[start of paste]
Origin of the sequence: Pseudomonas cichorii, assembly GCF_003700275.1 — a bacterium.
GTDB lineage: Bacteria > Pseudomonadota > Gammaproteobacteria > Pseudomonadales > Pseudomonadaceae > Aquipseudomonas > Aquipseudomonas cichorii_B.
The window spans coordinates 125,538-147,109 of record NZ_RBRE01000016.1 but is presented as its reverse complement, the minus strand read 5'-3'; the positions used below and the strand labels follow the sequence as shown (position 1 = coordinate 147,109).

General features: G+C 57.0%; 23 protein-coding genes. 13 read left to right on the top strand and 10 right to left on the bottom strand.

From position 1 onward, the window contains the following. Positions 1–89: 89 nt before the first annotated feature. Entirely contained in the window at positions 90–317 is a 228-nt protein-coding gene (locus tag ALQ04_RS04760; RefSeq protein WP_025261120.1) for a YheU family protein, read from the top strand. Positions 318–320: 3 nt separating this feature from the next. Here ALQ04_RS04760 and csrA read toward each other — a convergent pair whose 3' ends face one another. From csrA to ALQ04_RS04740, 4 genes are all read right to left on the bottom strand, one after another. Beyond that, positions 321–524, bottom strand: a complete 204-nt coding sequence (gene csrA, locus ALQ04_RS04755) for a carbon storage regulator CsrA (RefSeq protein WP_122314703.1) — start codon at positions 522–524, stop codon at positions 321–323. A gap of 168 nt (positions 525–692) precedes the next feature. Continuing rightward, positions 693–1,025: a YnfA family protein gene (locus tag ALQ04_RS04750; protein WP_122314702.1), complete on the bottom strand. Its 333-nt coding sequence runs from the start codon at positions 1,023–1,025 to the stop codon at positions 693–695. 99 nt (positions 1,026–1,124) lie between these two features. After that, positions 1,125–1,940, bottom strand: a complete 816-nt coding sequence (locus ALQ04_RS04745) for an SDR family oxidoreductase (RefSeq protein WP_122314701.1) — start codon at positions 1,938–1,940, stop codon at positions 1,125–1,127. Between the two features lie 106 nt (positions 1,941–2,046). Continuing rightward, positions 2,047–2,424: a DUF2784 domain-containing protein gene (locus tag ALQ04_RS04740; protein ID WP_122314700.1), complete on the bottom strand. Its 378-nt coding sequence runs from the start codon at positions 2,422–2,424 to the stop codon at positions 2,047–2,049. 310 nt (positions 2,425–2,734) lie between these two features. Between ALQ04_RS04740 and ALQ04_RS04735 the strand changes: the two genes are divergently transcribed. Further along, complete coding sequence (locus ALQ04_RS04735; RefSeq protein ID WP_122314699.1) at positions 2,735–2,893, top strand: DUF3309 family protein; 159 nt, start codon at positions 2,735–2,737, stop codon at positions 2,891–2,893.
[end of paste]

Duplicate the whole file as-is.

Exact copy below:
Origin of the sequence: Pseudomonas cichorii, assembly GCF_003700275.1 — a bacterium.
GTDB lineage: Bacteria > Pseudomonadota > Gammaproteobacteria > Pseudomonadales > Pseudomonadaceae > Aquipseudomonas > Aquipseudomonas cichorii_B.
The window spans coordinates 125,538-147,109 of record NZ_RBRE01000016.1 but is presented as its reverse complement, the minus strand read 5'-3'; the positions used below and the strand labels follow the sequence as shown (position 1 = coordinate 147,109).

General features: G+C 57.0%; 23 protein-coding genes. 13 read left to right on the top strand and 10 right to left on the bottom strand.

From position 1 onward, the window contains the following. Positions 1–89: 89 nt before the first annotated feature. Entirely contained in the window at positions 90–317 is a 228-nt protein-coding gene (locus tag ALQ04_RS04760; RefSeq protein WP_025261120.1) for a YheU family protein, read from the top strand. Positions 318–320: 3 nt separating this feature from the next. Here ALQ04_RS04760 and csrA read toward each other — a convergent pair whose 3' ends face one another. From csrA to ALQ04_RS04740, 4 genes are all read right to left on the bottom strand, one after another. Beyond that, positions 321–524, bottom strand: a complete 204-nt coding sequence (gene csrA, locus ALQ04_RS04755) for a carbon storage regulator CsrA (RefSeq protein WP_122314703.1) — start codon at positions 522–524, stop codon at positions 321–323. A gap of 168 nt (positions 525–692) precedes the next feature. Continuing rightward, positions 693–1,025: a YnfA family protein gene (locus tag ALQ04_RS04750; protein WP_122314702.1), complete on the bottom strand. Its 333-nt coding sequence runs from the start codon at positions 1,023–1,025 to the stop codon at positions 693–695. 99 nt (positions 1,026–1,124) lie between these two features. After that, positions 1,125–1,940, bottom strand: a complete 816-nt coding sequence (locus ALQ04_RS04745) for an SDR family oxidoreductase (RefSeq protein WP_122314701.1) — start codon at positions 1,938–1,940, stop codon at positions 1,125–1,127. Between the two features lie 106 nt (positions 1,941–2,046). Continuing rightward, positions 2,047–2,424: a DUF2784 domain-containing protein gene (locus tag ALQ04_RS04740; protein ID WP_122314700.1), complete on the bottom strand. Its 378-nt coding sequence runs from the start codon at positions 2,422–2,424 to the stop codon at positions 2,047–2,049. 310 nt (positions 2,425–2,734) lie between these two features. Between ALQ04_RS04740 and ALQ04_RS04735 the strand changes: the two genes are divergently transcribed. Further along, complete coding sequence (locus ALQ04_RS04735; RefSeq protein ID WP_122314699.1) at positions 2,735–2,893, top strand: DUF3309 family protein; 159 nt, start codon at positions 2,735–2,737, stop codon at positions 2,891–2,893.